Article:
Finding devastation on the familiar slopes of Basalt Mountain
Few people know Basalt Mountain like Jerome Osentowski, who has lived on the sun-drenched southern slopes for 43 years.
He has created an oasis there with five greenhouses, more than 200 varieties of fruits trees and vast edible gardens that are part of his Central Rocky Mountain Permaculture Institute.
Osentowski visited some of his favorite spots on the southeastern edge of the Lake Christine Fire above his house this week — and found devastation.
“That place was gorgeous right out my back door,” he said Wednesday. “That’s all gone now.”
He regularly hiked the trails in the upper reaches of Cedar Drive, beyond the housing development, to decompress and soak in the outdoors — a process called forest bathing. He had a habit of sitting under an ancient, sprawling juniper tree simply to contemplate life. That tree and everything around it is obliterated.
It looks like someone crammed an explosive into the trunk of the tree and blew it up.
“It burnt out the core of it,” Osentowski said. “It just exploded.”
The pinion and juniper trees for acres all around are charred black. Many of them toppled. Soot and ash litter the ground.
Lower on the hillside, the fire ripped through oak brush. Aspen trees that proliferated in a gulch where a spring-fed creek runs were singed in places, burnt to a crisp in others.
Higher on the hillside, some Douglas fir trees look like spent flares. Others were spared altogether.
While numerous people are more familiar with the popular four-wheeling, dirt biking, mountain biking and hiking trails on western Basalt Mountain above Missouri Heights, Osentowski liked the slopes above Fryingpan Valley for the solitude and ecosystem diversity.
“It’s not just a mono-culture of pine,” he said.
Even with his extensive background in permaculture — the practice of building sustainable, resilient and interconnected garden and greenhouse systems by mimicking nature — he’s uncertain how the mountain will recover or how long it will take.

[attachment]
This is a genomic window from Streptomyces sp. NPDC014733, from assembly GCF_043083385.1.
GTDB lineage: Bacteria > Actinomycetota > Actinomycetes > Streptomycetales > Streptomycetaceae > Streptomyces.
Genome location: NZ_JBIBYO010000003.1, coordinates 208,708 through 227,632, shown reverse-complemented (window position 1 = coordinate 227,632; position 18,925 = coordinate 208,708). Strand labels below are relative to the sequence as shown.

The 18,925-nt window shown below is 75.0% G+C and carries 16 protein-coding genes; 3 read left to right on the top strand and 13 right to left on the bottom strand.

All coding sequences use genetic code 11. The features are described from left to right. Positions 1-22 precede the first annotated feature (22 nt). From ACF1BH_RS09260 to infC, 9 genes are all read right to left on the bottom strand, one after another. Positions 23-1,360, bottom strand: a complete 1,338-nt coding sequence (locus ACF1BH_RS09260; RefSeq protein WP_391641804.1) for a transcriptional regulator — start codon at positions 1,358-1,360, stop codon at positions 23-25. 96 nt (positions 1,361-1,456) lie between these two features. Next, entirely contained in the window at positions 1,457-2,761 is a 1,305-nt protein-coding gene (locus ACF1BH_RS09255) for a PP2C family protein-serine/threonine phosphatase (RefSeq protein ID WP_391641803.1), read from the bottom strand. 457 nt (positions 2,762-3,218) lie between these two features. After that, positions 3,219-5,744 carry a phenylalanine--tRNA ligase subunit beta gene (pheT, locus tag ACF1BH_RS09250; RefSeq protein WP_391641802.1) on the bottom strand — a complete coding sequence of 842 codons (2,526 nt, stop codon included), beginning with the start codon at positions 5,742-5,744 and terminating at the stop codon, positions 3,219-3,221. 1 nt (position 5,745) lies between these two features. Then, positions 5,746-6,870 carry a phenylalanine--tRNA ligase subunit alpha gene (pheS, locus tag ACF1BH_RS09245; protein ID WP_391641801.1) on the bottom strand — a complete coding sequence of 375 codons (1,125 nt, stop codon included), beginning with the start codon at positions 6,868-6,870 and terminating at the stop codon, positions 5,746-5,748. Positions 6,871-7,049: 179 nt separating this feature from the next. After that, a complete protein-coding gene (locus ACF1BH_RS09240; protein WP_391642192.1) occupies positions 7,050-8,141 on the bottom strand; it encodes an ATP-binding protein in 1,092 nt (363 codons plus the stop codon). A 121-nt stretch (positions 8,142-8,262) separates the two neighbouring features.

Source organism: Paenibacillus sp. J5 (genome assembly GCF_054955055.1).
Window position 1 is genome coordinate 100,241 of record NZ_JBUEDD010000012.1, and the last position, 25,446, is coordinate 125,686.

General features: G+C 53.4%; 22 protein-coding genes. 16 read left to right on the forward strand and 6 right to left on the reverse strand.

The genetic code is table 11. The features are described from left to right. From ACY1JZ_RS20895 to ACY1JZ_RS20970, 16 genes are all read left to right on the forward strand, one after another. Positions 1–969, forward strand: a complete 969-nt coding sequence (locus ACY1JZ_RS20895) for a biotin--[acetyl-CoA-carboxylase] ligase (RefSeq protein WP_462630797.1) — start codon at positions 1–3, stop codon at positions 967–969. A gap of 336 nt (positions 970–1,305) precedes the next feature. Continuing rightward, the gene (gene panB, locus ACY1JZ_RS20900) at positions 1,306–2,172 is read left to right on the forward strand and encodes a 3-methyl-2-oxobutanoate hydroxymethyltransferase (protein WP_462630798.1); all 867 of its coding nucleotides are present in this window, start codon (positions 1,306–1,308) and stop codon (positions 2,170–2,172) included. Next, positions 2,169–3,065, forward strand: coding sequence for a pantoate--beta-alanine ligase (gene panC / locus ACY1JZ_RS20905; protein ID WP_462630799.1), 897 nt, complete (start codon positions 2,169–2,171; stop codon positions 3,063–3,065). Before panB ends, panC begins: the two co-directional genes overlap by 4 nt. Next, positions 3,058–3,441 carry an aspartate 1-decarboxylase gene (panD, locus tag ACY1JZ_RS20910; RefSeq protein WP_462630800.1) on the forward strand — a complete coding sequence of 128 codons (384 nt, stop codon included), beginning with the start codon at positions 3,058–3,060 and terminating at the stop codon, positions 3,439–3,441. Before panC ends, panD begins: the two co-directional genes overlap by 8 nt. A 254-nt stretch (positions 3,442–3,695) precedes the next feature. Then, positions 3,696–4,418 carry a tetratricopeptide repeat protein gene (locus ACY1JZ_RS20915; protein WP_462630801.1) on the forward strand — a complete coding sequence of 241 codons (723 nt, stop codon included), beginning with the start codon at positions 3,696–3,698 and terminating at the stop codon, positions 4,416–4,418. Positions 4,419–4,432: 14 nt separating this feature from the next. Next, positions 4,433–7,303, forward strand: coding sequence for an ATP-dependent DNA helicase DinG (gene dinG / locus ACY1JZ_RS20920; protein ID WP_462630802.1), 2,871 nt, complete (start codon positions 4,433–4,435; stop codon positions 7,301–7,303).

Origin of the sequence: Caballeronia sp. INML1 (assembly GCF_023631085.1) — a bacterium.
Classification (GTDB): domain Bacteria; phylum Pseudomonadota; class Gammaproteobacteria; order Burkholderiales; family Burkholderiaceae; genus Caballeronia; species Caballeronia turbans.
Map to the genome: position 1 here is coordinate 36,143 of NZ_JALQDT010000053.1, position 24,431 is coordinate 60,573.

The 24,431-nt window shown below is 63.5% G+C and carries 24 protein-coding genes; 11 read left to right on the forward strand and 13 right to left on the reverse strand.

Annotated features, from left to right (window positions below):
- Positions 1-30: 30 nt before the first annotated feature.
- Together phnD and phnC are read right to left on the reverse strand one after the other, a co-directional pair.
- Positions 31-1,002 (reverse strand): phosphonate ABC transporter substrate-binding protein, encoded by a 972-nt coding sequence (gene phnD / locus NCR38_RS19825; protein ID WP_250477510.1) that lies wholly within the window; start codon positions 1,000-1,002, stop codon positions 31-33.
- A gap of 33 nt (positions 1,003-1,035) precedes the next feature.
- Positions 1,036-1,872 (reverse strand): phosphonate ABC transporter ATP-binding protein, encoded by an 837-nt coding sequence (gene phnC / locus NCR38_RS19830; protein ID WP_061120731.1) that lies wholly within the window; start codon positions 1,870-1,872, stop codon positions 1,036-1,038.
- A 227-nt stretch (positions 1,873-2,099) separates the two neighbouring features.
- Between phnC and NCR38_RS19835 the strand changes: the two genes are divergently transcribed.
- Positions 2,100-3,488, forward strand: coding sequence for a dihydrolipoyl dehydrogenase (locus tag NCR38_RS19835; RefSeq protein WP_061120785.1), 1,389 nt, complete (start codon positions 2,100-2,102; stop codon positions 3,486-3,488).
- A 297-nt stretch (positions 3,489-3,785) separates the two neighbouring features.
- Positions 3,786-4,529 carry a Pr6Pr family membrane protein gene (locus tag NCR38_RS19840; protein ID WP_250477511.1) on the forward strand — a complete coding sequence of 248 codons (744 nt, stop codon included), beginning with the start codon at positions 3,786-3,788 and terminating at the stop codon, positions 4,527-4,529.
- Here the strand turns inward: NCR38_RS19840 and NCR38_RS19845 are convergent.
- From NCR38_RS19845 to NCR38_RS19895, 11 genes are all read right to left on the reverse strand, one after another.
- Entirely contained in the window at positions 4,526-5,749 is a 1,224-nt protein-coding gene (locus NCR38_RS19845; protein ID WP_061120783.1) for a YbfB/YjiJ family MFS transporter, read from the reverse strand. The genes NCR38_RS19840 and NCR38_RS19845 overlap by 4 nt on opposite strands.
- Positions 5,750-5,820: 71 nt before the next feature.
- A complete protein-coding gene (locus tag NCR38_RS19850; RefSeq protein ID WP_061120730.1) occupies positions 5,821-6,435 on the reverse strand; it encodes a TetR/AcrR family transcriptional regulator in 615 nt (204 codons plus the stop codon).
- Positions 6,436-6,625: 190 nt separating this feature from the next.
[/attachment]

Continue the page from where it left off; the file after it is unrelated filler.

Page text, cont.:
His guess is oak brush will recover where the fire didn’t burn too hot and sterilize the soil. Shrubs such as mountain mahogany and bitter brush are pioneer species on the hillside that are likely candidates to appear first, but pinion and juniper will take centuries to bounce back.
The White River National Forest brought in a Burned Area Emergency Response team Wednesday to start an assessment of the burn area.
The team’s priority is to evaluate watershed conditions to determine the risk from floods and mudslides to life, property and critical natural and cultural resources. If so, they will determine if there are appropriate and effective emergency stabilization steps that can be taken.
A secondary task will be to create a soil burn severity map, which will provide information on how long natural areas will require for recovery.
No structures burned on the upper reaches of Cedar Drive, but it seems nothing short of miraculous. The fire stopped just shy of some homes.
Osentowski’s compound of greenhouses and agricultural buildings is about 1 mile from the eastern edge of the burn area as the crow flies. He was uncertain when he was evacuated on July 4 if the oasis would survive, but he sustained no damage. He feels his property is protected from floods, in part from the creation of swales where vegetation has been planted.
His primary concern is the condition of the spring water he taps in what is now the burn area. The watershed is likely to be affected when rain falls on the soot- and ash-covered slopes.
Meanwhile, life has returned to normal at the Central Rocky Mountain Permaculture Institute. Fire authorities allowed him to host a two-week workshop as scheduled on July 16. There are 17 students in the workshop, which includes work on creating defensible space around structures.
The permaculture institute will host its next workshop on greenhouses and forest gardens Aug. 11-19.
“As climate change continues to cause unstable and unpredictable weather events, what we are teaching up here at CRMPI is more important than ever,” Osentowski wrote in a recent email. “Resiliency through diversity, climate buffers, water catchment and efficient use, self sufficiency, food security” are among the topics covered. More can be covered at the nonprofit organization’s website at https://crmpi.org/.
Osentowski said he will incorporate walks into the burned area as part of his workshops. While he is demoralized about the destruction to the mountainside he knows so well, he’s also accepting of the condition.
“It’s a change,” he said. “It’s a succession.”
Wet spring means more bugs, like ticks
Between rainstorms, people and their dogs will venture outside. There they will find more insects such as ticks and mosquitoes, thanks to a big winter and wet spring.